Therefore, this study is principally interested in investigating the types of profile information that chat room users make available about themselves so comparisons can be made with previous findings from profile construction studies on social networking and blog sites.Self–disclosure has been described as the process by which we tell others about ourselves (Jourard, 1971), the revelation and concealment of private information (Burgoon, 1982) and more recently as the divulging of intimate information about the self (Derlega, , 1993).Since chat rooms can be used for anti–social purposes, the type and extent of the information posted in chat room profiles seems likely to be different from that in online profiles for social networking sites, which may be more closely tied to offline identities.
page=15894 University of Wolverhampton United Kingdom Chris Fullwood is a senior lecturer in the Psychology Department of the University of Wolverhampton, U. and is a member of the Wolverhampton Internet and Technology Society (WITS) research group.
University of Wolverhampton United Kingdom Mike Thelwall is Professor of Information Science and leader of the Statistical Cybermetrics Research Group at the University of Wolverhampton, U. He is also visiting fellow of the Amsterdam Virtual Knowledge Studio, a Docent at Åbo Akademi University Department of Information Studies, and a research associate at the Oxford Internet Institute.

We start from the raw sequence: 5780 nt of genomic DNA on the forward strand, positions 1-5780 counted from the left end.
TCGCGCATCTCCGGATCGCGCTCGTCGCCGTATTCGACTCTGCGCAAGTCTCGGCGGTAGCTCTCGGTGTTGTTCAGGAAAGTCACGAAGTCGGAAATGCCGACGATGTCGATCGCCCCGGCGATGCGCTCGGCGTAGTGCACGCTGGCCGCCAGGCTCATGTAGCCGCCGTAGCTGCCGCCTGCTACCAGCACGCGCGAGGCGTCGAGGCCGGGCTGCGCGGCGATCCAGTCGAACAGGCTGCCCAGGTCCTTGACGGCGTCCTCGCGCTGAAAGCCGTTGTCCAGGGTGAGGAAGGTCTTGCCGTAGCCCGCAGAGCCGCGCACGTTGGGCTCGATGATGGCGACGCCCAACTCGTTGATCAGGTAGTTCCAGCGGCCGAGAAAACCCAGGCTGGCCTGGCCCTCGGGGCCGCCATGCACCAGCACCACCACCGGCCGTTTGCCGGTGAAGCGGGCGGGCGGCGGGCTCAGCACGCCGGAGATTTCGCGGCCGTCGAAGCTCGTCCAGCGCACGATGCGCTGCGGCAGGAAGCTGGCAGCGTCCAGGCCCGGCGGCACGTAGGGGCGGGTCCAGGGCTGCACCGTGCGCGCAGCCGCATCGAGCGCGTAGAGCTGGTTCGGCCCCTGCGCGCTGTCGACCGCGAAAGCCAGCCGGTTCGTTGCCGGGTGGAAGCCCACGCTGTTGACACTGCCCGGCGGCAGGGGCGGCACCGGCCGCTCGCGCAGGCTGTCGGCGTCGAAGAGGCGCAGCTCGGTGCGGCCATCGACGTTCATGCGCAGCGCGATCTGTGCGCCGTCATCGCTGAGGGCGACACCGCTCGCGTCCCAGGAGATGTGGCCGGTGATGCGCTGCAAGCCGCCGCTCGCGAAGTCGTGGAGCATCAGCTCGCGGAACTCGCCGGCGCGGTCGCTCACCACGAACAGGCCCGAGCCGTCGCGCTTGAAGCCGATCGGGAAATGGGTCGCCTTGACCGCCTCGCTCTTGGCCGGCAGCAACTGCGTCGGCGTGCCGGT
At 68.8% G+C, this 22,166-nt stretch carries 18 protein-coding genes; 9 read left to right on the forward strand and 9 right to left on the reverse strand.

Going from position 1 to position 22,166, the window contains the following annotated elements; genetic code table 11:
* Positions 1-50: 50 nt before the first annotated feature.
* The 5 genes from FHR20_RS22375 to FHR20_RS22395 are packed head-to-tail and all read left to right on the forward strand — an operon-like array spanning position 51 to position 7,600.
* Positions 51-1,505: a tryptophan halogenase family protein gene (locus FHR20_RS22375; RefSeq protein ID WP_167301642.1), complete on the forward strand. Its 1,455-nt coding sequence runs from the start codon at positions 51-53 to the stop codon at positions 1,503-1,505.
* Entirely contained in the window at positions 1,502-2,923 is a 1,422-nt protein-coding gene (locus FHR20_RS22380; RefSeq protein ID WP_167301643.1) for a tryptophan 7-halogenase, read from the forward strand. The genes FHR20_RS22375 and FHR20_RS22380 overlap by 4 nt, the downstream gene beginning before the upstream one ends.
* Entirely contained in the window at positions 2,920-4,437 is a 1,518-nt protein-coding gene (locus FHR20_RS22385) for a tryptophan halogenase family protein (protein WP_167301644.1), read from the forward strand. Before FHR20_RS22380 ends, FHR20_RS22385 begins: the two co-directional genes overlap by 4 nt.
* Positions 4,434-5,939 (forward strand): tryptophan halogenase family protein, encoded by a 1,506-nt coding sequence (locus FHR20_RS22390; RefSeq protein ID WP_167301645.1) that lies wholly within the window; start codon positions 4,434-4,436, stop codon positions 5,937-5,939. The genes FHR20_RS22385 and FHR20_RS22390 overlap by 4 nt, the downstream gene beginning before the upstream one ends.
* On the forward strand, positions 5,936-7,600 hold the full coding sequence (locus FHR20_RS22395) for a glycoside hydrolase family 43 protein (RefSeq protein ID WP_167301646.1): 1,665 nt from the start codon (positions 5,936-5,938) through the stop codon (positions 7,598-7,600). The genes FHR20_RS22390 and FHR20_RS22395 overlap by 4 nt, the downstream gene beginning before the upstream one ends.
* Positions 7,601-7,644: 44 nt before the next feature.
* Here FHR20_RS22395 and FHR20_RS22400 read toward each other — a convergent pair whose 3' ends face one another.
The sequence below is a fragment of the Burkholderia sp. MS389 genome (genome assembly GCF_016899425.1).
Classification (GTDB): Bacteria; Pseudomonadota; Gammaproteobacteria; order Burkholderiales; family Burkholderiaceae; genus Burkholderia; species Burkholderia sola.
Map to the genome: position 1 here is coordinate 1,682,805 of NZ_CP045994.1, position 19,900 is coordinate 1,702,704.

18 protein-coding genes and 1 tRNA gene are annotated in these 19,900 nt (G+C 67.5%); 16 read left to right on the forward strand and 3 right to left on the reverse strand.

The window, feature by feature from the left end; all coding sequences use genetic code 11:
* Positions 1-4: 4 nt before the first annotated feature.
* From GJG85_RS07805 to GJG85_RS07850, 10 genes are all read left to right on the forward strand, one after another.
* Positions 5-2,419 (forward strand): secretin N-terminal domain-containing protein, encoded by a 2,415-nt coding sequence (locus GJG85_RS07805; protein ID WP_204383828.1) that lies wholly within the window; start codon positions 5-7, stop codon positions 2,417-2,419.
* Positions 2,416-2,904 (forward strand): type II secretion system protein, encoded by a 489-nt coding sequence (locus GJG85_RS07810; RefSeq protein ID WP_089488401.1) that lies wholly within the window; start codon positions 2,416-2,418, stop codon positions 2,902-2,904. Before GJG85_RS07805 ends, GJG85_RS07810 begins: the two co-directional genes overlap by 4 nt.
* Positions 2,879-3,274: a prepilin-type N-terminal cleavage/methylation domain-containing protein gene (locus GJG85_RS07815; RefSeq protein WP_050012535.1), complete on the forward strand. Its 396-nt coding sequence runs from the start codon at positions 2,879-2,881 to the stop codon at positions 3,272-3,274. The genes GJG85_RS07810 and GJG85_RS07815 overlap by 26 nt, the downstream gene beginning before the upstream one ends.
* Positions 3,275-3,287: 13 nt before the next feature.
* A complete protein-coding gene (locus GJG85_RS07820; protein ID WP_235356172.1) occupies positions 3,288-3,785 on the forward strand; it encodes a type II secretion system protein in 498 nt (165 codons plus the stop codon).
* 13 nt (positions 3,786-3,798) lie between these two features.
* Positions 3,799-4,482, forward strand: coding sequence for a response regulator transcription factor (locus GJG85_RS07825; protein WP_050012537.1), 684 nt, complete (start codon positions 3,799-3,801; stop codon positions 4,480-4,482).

Therefore, communications will take place primarily between individuals who have had some form of previous contact off–line.
One place where encounters with strangers are likely to take place more frequently however is the chat room (Nie and Erbring, 2002; Mileham, 2007).
A key feature of online impression management is increased control over self–presentation.
For example, pictures can be carefully selected and even edited.
One would expect that many chat room users would choose whether or not to interact with another member on the basis of the information presented in their profile.
Chat rooms allow for synchronous communication with the possibility of interacting with multiple strangers (or at least individuals who have not been previously met face–to–face).
Nevertheless, the majority remain anonymous, probably many more than for social networking sites and blog authors.